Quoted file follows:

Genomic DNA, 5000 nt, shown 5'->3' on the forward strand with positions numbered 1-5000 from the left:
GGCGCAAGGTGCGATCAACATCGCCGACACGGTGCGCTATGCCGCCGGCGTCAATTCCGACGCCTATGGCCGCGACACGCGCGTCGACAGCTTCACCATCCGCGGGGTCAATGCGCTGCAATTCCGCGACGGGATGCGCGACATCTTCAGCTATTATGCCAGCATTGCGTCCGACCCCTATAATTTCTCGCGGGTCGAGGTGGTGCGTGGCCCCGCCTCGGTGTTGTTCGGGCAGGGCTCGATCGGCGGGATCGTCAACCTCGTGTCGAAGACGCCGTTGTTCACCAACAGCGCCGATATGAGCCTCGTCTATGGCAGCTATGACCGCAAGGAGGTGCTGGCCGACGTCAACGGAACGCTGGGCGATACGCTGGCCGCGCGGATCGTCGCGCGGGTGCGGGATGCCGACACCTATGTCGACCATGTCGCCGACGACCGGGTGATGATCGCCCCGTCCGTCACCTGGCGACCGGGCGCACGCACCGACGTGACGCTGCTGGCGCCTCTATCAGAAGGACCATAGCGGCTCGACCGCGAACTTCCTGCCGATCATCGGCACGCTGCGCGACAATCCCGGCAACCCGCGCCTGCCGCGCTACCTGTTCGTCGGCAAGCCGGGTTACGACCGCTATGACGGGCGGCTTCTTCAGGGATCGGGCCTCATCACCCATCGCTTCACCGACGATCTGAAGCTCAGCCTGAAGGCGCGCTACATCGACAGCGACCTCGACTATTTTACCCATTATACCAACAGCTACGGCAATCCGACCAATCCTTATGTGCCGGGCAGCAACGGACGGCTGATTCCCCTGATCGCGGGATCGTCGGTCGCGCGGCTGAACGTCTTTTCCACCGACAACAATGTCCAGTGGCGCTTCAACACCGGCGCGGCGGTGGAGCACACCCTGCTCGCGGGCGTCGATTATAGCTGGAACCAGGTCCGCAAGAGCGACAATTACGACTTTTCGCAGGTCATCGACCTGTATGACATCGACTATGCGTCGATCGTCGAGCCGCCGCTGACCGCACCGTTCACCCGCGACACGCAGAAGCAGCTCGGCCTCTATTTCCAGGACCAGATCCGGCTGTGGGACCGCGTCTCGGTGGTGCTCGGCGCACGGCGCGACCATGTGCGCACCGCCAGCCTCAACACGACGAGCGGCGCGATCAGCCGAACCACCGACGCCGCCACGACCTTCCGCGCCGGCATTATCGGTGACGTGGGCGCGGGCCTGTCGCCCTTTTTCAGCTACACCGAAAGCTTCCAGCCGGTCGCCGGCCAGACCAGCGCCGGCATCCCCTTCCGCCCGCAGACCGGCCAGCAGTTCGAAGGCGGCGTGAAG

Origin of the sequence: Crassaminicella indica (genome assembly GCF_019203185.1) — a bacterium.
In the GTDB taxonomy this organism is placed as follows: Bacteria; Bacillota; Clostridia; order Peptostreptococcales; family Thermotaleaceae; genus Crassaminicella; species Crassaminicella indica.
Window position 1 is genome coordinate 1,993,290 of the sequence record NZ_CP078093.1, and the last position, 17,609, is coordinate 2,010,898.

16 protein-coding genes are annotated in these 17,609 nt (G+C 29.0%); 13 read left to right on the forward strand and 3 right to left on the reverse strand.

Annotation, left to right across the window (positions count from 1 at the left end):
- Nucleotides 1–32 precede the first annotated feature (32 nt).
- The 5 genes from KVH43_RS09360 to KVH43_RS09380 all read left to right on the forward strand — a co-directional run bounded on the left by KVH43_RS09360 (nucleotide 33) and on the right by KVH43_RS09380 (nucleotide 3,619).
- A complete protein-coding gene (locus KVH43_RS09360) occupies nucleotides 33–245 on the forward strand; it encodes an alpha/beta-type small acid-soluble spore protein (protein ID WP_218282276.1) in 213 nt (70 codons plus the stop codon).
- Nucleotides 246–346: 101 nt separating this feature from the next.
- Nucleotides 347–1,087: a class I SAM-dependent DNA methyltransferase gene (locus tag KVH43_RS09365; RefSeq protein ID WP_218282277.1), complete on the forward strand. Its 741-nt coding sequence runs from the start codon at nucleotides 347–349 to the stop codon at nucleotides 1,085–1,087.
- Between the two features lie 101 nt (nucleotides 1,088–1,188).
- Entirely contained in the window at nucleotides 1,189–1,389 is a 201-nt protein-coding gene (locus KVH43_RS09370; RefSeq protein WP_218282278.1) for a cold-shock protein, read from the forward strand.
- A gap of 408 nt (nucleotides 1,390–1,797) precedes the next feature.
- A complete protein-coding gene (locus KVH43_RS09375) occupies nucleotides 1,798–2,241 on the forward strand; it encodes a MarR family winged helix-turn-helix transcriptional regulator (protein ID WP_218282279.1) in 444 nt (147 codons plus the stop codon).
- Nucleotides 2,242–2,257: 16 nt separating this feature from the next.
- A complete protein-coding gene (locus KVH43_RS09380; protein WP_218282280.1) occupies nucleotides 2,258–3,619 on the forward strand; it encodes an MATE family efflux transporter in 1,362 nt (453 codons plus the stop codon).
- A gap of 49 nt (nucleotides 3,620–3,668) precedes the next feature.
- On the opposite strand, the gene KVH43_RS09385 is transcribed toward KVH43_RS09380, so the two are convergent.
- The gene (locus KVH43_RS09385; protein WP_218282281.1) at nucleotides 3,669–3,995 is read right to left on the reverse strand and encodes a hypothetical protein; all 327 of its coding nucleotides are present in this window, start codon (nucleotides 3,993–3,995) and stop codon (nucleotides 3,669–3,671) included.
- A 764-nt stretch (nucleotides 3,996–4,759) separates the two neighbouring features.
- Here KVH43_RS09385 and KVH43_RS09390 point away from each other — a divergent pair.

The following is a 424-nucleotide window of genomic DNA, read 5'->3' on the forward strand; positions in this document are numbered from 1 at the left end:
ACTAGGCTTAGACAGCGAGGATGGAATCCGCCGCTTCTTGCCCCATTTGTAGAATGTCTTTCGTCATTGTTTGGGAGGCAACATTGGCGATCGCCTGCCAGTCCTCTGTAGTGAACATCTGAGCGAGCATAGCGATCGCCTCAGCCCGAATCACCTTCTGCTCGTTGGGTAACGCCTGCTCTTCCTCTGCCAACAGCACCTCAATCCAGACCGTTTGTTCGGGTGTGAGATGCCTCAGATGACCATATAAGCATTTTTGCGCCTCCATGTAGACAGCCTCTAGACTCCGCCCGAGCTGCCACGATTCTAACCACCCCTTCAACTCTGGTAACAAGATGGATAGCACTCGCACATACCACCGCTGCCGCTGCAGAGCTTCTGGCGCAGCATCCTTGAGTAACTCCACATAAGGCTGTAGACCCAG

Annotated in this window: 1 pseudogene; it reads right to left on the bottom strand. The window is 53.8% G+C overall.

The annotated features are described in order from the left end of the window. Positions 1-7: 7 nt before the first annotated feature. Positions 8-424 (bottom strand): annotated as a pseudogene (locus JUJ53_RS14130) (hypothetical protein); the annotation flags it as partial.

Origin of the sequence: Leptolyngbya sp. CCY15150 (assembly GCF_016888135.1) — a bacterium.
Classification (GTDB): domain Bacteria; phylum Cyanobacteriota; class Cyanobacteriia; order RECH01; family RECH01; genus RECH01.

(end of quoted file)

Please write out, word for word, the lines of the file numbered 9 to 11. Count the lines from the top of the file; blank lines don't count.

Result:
- The 5 genes from KVH43_RS09360 to KVH43_RS09380 all read left to right on the forward strand — a co-directional run bounded on the left by KVH43_RS09360 (nucleotide 33) and on the right by KVH43_RS09380 (nucleotide 3,619).
- A complete protein-coding gene (locus KVH43_RS09360) occupies nucleotides 33–245 on the forward strand; it encodes an alpha/beta-type small acid-soluble spore protein (protein ID WP_218282276.1) in 213 nt (70 codons plus the stop codon).
- Nucleotides 246–346: 101 nt separating this feature from the next.